Get 20M+ Full-Text Papers For Less Than $1.50/day. Start a 14-Day Trial for You or Your Team.

Learn More →

Influenza Hits Poor People Hardest

Influenza Hits Poor People Hardest Illness has always had a disproportionate effect on poor populations, and now researchers have confirmed that severe influenza requiring hospitalization is more prevalent in impoverished neighborhoods nationwide. By linking influenza cases with the socioeconomic status of populations living in specific census tracts, the researchers went beyond routine public health surveillance data. They analyzed influenza hospitalization data from 14 Influenza Hospitalization Surveillance Network (FluSurv-NET) sites including 27 million people, or 9% of the US population. The data cover 2 flu seasons from 2010 to 2012 (Hadler JL et al. MMWR Morb Mortal Wkly Rep. 2016;65[5]:101-105). The age-adjusted incidence of influenza-related hospitalizations per 100 000 person-years in high poverty areas, where at least 20% of residents live below the federal poverty level, was 21.5—twice the rate as in neighborhoods where less than 5% of the population lived in poverty. The association between poverty and high influenza hospitalization rates was consistent regardless of geography, age, racial or ethnic background, or influenza season. Crowded living conditions and a higher prevalence of other medical conditions may account for greater numbers of impoverished people being hospitalized for severe influenza. The poorest hospitalized patients studied also had lower influenza vaccination rates—35%—compared with 48% of those living in the most affluent areas. By identifying unique demographic groups like poor people, who have more serious complications from influenza, local vaccination efforts can be better targeted and clinicians can be prepared to offer early antiviral therapy, the researchers wrote. News From the Centers for Disease Control and Prevention Section Editor: Rebecca Voelker, MSJ. http://www.deepdyve.com/assets/images/DeepDyve-Logo-lg.png JAMA American Medical Association

Influenza Hits Poor People Hardest

JAMA , Volume 315 (12) – Mar 22, 2016

Influenza Hits Poor People Hardest

Abstract

Illness has always had a disproportionate effect on poor populations, and now researchers have confirmed that severe influenza requiring hospitalization is more prevalent in impoverished neighborhoods nationwide. By linking influenza cases with the socioeconomic status of populations living in specific census tracts, the researchers went beyond routine public health surveillance data. They analyzed influenza hospitalization data from 14 Influenza Hospitalization Surveillance Network...
Loading next page...
 
/lp/american-medical-association/influenza-hits-poor-people-hardest-OEolU0PedS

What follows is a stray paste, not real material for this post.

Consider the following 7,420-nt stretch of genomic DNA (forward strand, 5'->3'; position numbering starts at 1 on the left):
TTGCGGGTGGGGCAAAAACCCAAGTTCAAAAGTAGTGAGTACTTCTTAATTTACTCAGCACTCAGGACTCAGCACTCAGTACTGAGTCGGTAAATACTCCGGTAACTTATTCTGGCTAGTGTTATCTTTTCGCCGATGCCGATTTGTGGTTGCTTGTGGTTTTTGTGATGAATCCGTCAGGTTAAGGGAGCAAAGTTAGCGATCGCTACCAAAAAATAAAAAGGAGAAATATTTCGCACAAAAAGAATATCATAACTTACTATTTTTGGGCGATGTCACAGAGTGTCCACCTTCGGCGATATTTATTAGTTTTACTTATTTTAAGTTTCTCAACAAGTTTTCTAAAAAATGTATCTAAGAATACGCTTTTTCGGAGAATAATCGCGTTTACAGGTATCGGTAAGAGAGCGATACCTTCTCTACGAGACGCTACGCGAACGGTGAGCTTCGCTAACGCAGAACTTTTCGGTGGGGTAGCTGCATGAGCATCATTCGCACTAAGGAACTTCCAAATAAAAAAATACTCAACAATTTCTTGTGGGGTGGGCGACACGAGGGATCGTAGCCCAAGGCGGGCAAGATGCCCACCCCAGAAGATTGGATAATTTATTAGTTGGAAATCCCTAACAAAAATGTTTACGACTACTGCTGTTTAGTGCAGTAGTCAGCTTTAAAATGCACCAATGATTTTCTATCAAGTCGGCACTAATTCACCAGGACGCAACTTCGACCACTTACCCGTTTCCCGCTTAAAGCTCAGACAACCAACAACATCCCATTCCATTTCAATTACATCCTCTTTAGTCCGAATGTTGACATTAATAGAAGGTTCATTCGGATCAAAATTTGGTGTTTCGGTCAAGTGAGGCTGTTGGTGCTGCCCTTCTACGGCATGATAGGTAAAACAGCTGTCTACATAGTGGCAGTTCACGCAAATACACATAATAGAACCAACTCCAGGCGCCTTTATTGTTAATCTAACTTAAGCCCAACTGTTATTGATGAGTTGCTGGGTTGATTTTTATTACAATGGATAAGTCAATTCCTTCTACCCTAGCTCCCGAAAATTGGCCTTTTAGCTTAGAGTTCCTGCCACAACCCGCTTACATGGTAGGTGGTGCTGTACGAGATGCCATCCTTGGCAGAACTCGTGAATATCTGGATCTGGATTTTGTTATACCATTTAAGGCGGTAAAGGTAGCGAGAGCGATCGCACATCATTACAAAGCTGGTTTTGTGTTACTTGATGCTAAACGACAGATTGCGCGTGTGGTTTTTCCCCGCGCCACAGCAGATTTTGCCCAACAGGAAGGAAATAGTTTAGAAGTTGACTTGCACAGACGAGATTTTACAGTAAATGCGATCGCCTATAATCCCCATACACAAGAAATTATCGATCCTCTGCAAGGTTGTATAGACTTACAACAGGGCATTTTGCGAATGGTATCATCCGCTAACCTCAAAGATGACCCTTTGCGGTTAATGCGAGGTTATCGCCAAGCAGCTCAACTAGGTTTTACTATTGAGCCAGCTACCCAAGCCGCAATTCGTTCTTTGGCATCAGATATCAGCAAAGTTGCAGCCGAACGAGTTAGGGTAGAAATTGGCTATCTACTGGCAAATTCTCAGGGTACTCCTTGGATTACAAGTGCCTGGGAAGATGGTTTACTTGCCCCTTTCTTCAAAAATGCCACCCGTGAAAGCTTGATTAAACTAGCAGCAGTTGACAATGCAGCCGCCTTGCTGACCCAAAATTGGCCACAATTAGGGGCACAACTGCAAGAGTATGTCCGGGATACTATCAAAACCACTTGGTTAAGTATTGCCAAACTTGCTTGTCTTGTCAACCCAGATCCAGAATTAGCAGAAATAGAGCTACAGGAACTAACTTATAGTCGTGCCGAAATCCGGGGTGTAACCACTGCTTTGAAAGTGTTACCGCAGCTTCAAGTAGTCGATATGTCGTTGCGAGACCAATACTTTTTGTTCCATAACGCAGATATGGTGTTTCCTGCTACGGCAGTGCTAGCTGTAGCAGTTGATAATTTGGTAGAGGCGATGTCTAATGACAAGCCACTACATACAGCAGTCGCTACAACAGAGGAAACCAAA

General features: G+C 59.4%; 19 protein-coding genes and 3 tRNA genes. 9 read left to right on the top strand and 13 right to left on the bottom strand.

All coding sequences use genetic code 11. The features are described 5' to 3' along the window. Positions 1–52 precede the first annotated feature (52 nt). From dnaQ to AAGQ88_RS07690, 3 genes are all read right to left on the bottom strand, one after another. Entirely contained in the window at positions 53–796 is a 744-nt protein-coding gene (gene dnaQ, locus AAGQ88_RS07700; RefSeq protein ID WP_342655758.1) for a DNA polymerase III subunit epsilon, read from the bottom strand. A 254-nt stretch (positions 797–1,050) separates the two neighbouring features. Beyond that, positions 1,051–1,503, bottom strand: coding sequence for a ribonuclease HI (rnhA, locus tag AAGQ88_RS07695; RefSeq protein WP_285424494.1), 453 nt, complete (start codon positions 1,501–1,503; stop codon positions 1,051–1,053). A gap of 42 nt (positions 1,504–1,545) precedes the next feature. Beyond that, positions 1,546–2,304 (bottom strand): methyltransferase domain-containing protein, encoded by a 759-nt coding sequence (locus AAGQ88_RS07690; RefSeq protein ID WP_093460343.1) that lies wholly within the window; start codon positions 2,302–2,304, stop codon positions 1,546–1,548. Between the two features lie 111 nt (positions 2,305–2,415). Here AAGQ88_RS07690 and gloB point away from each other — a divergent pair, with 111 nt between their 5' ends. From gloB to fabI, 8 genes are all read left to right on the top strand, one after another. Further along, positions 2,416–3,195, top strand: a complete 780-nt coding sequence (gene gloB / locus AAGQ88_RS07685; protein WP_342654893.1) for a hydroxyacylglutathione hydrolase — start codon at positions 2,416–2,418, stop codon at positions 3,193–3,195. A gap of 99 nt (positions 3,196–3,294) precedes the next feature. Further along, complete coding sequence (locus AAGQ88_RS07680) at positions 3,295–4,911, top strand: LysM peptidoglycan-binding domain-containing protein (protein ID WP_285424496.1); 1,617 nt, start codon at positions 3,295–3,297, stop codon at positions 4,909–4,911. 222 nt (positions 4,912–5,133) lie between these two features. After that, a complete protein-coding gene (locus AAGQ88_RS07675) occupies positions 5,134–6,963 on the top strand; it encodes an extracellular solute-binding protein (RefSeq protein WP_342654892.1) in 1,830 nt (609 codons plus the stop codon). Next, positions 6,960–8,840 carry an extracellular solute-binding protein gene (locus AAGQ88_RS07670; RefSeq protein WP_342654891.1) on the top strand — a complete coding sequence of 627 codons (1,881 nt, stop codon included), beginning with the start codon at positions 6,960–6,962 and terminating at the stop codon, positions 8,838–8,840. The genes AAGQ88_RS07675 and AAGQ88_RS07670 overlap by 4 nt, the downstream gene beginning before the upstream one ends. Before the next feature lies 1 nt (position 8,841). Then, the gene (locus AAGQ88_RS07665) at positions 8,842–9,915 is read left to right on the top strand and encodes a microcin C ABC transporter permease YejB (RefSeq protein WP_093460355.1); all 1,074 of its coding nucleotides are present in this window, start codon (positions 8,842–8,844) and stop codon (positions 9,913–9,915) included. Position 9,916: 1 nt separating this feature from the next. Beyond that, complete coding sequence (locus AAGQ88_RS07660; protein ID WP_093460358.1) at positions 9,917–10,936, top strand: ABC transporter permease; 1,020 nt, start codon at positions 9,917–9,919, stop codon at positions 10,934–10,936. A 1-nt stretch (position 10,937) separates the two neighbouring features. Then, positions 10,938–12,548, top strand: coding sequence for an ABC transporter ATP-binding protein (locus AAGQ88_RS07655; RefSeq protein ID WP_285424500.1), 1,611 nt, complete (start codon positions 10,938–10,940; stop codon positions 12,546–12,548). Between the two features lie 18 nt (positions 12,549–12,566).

Publisher
American Medical Association
Copyright
Copyright © 2016 American Medical Association. All Rights Reserved.
ISSN
0098-7484
eISSN
1538-3598
DOI
10.1001/jama.2016.2405
Publisher site
See Article on Publisher Site

Abstract

Illness has always had a disproportionate effect on poor populations, and now researchers have confirmed that severe influenza requiring hospitalization is more prevalent in impoverished neighborhoods nationwide. By linking influenza cases with the socioeconomic status of populations living in specific census tracts, the researchers went beyond routine public health surveillance data. They analyzed influenza hospitalization data from 14 Influenza Hospitalization Surveillance Network (FluSurv-NET) sites including 27 million people, or 9% of the US population. The data cover 2 flu seasons from 2010 to 2012 (Hadler JL et al. MMWR Morb Mortal Wkly Rep. 2016;65[5]:101-105). The age-adjusted incidence of influenza-related hospitalizations per 100 000 person-years in high poverty areas, where at least 20% of residents live below the federal poverty level, was 21.5—twice the rate as in neighborhoods where less than 5% of the population lived in poverty. The association between poverty and high influenza hospitalization rates was consistent regardless of geography, age, racial or ethnic background, or influenza season. Crowded living conditions and a higher prevalence of other medical conditions may account for greater numbers of impoverished people being hospitalized for severe influenza. The poorest hospitalized patients studied also had lower influenza vaccination rates—35%—compared with 48% of those living in the most affluent areas. By identifying unique demographic groups like poor people, who have more serious complications from influenza, local vaccination efforts can be better targeted and clinicians can be prepared to offer early antiviral therapy, the researchers wrote. News From the Centers for Disease Control and Prevention Section Editor: Rebecca Voelker, MSJ.

Journal

JAMAAmerican Medical Association

Published: Mar 22, 2016

Keywords: influenza,poverty,health disparity

There are no references for this article.